Get seen using a professional cover letter format
If you’re serious about getting hired, you need to send a stand-out cover letter alongside your professional CV.
Your cover letter is your chance to amaze recruiters with your experience, your enthusiasm for the role, and winning personality.
Discover the best cover letter format and show recruiters and employers why you should be their number one hire.
Example of the best cover letter format
This cover letter format and layout meets the professional standards required for a customer service associate cover letter:
A strong heading containing your contact details is a must for any cover letter. It means a recruiter doesn’t have to spend valuable time searching through the letter to find them, meaning they contact you quicker.
Paragraphs are short and concise with plenty of space between each of them which makes it easy for recruiters and employers to skim and pick out key details.
Body of the cover letter
The candidate has summarised their experience in the customer service industry as well as highlighting their soft skills that are specific to the role e.g. upbeat attitude, ability to learn under tight deadlines, and proven communication skills.
They’ve also mentioned that references are available upon request and have referred the recruiter or employer to their CV for more details on their skills, experience, and qualifications.
The candidate has ended the letter with ‘Yours sincerely’ which is the correct ending for a letter beginning with Dear [name]. If you’re unsure who to send the letter to, start it with Dear Sir / Madam, and end it with ‘Yours faithfully’.
10 cover letter format tips for career success
Prevent your cover letter looking like a jumbled mess by following our expert cover letter format tips and advice:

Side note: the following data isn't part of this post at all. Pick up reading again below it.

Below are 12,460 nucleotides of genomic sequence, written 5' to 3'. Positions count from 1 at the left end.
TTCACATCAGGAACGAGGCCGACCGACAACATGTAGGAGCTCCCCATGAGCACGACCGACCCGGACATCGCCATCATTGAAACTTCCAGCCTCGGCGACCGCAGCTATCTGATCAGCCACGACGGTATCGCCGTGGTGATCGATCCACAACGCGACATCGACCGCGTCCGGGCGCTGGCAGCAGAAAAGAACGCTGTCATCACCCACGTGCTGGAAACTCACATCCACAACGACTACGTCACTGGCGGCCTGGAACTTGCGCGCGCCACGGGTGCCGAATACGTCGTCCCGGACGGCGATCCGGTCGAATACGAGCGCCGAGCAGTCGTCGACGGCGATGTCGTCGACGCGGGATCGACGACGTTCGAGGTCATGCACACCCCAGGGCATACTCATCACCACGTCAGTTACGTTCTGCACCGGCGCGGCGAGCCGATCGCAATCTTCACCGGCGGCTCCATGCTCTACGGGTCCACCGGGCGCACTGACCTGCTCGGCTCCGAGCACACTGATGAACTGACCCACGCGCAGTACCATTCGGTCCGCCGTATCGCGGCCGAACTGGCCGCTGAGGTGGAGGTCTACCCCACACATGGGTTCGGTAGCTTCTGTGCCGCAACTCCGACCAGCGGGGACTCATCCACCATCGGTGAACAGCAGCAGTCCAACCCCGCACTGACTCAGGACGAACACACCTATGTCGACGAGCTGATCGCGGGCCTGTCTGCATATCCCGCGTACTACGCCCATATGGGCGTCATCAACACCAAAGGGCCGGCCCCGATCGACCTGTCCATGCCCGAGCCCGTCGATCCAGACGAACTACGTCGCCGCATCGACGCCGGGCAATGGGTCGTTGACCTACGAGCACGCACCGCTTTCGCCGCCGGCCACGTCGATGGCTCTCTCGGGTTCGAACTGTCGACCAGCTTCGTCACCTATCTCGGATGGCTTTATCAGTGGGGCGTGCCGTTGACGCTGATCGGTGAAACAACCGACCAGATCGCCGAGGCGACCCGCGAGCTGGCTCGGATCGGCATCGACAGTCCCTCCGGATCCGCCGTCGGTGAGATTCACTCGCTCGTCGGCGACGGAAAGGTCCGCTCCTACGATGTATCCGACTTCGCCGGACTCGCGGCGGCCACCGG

Stick to one page
Recruiters need to see at a glance that you’re a serious contender for the role, so keep to the point and don’t go over one A4 page.
Use sections to create a clear format and layout
A cover letter is used to support your CV and show recruiters or employers why you outshine the other candidates. Help them to see this by using sections to detail your:
- Contact details.
- Greeting: Dear [name] or Dear Sir or Madam is a standard greeting for a cover letter.
- Introductory paragraph.
- A concise second paragraph containing details of your relevant qualifications and experience.
- A closing paragraph summarising your interest in the role and the value you’d bring.
- Ending: ‘Yours sincerely’ if you know the person’s name, or ‘Yours faithfully’ if you started your cover letter with Dear Sir or Madam.
- Your signature.
Stick to professional fonts
Using creative fonts may ‘jazz up’ the look of a cover letter, but they can be difficult to read and they may not pass through an ATS (Applicant Tracking System). This means your details may be left off a recruiter's call list.
Instead, use business-standard fonts like Arial, Helvetica, and Verdana.
Consider font size
Recruiters and employers skim read cover letters, so using a decent size font (size 11 or 12), makes it easier for them to pinpoint key information.
Customise your cover letter
If there’s one thing that will guarantee your application being binned, is if a recruiter reads a cover letter that references a different job title e.g. applying for a marketing manager role but the letter says you’re applying for the role of marketing executive.
Use a cover letter template
It can be tempting to switch up your cover letter’s format to make it stand out, but this will confuse a recruiter or employer.
Make your cover letter ATS friendly
Recruiters rely upon an ATS to help separate out suitable candidates, but some file formats aren’t ATS friendly, particularly image files like jpg or png.
To help your application land on a recruiter’s desk, stick to using a Word cover letter format.
Use left alignment, a one-inch margin around the entire letter, and double spacing between sections to create a professional cover letter format.
Choose a file name that resonates with a recruiter
Make sure a recruiter knows what role your application applies to by including it in the file name e.g. AnnaMcDonald_Customer_Service_Associate.docx.